FIS Singapore 2024

Anchoring to traditional portfolios is the world’s biggest investment risk

Bridgewater Associates has a house view that the world is moving into a period of macro-volatility and global conflict, following a half-century period of relative harmony and pro-growth market conditions. But despite the myriad geopolitical and environmental risks facing investors, Bridgewater senior portfolio strategist Atul Lele says it is investors’ unwillingness to break with the model portfolios of the past that presents the greatest threat to institutional portfolios.  

Opening the Fiduciary Investors Symposium in Singapore earlier this month, Bridgewater Associates senior portfolio strategist Atul Lele argued investors had entered an “environment of great secular change”.

Echoing sentiments made by Bridgewater co-CIO Greg Jensen late last year, Lele argued that many of the pro-growth and disinflationary forces that had been advantageous to investment returns over the past half century were starting to subside, as deglobalisation is replaced by regionalisation and governments and labour unions regain strength after decades of deregulation.

Then, there are the additional and emerging challenges presented by climate change and artificial intelligence, he said.

“For the better part of 40 years you’ve seen secular disinflation as globalisation led to a decline in cost structures,” Lele said.

“As we fast forward to today, almost all of these secular disinflationary pressures are now fading – globalisation is turning to regionalisation, de-unionisation is returning to re-unionisation and income tax rates are rising across the OECD.”

But while these shifting macro conditions present financial – and in some cases, physical – risks to institutional portfolios, the greatest threat is posed by investors’ own unwillingness to respond to them, Lele argued.

He described the continued adherence to traditional 70:30 portfolios, in spite of the shifting macroeconomic reality, as the “biggest risk we see around the world”.

“When we look at the performance of most traditional 70:30 portfolios, they’ve just had their best decade ever. And most investors we see are still anchored to this portfolio or some variant of it. Yet today, the pro-corporate , pro-liquidity, pro-global harmony disinflationary winds that have been around for the past 50 years are now fading,” he said.

“When we look at all the drivers of portfolio outcomes – growth, inflation, policy, geopolitics, globalisation, the corporate environment, the energy backdrop, technology – all of these are shifting very, very rapidly.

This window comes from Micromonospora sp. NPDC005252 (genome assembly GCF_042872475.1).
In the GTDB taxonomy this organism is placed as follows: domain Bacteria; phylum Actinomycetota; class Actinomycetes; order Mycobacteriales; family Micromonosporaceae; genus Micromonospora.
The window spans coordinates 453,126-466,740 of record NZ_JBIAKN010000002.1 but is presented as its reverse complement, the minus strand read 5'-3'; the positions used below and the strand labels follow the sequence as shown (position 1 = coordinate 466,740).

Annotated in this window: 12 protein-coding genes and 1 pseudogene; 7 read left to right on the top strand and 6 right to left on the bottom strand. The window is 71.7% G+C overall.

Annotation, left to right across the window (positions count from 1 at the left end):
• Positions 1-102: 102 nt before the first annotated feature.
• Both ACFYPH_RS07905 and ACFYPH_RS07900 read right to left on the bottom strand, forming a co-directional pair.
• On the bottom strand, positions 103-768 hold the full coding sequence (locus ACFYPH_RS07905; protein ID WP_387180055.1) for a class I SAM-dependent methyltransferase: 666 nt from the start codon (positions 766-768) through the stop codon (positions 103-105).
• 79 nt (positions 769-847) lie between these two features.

“And so the question for investors is how to deal with it and that turns to the idea of portfolio resiliency. The answer isn’t just to dump equities, the answer is to think very seriously about how to make portfolios more resilient.”

Pulling the right lever

He urged the audience – which included 65 institutional asset owners from 15 countries – to determine their own definition of what portfolio resiliency meant to them. But he also offered Bridgewater’s definition that resilience refers to the ability to achieve target returns across the wide range of risky and shifting scenarios investors face.

Lele posited four specific elements of resiliency: narrowing the range of possible outcomes by mitigating risk; reducing the severity of tail-risk outcomes; reducing the likelihood of sustained periods of under-performance and raising the average return across different economic environments.

Given Bridgewater’s thesis that investors are facing an increasingly complex and fraught environment, Lele made the point that not all tail-risks can be mitigated. Institutional investors will therefore need to prioritise between vulnerabilities based on their objectives, values and those of their stakeholders.

“Then they need to pull levers,” he said. “Such as big portfolio shifts – moving out of equities to bonds for example, or shifting into infrastructure for inflation protection — or more tactical such as following trend-following strategies and tail risk hedging strategies and so on. It’s important investors think about the full range of levers available to them.”

Another key risk identified was benchmark allocations to Asian markets, which dramatically under-value the growing independence and importance of Asia in the global economy. He said investors should consider an “intentional shift” to Asian markets, revealing that Bridgewater’s portfolio allocation was in the realm of 15 to 20 per cent.

“Geographic diversification is absolutely top of mind for us,” Lele said. “Most investors are disproportionately invested in US and Europe.

“[Asian exposure is] hugely diversifying to portfolios …[and] hugely supportive of sharp ratios.”

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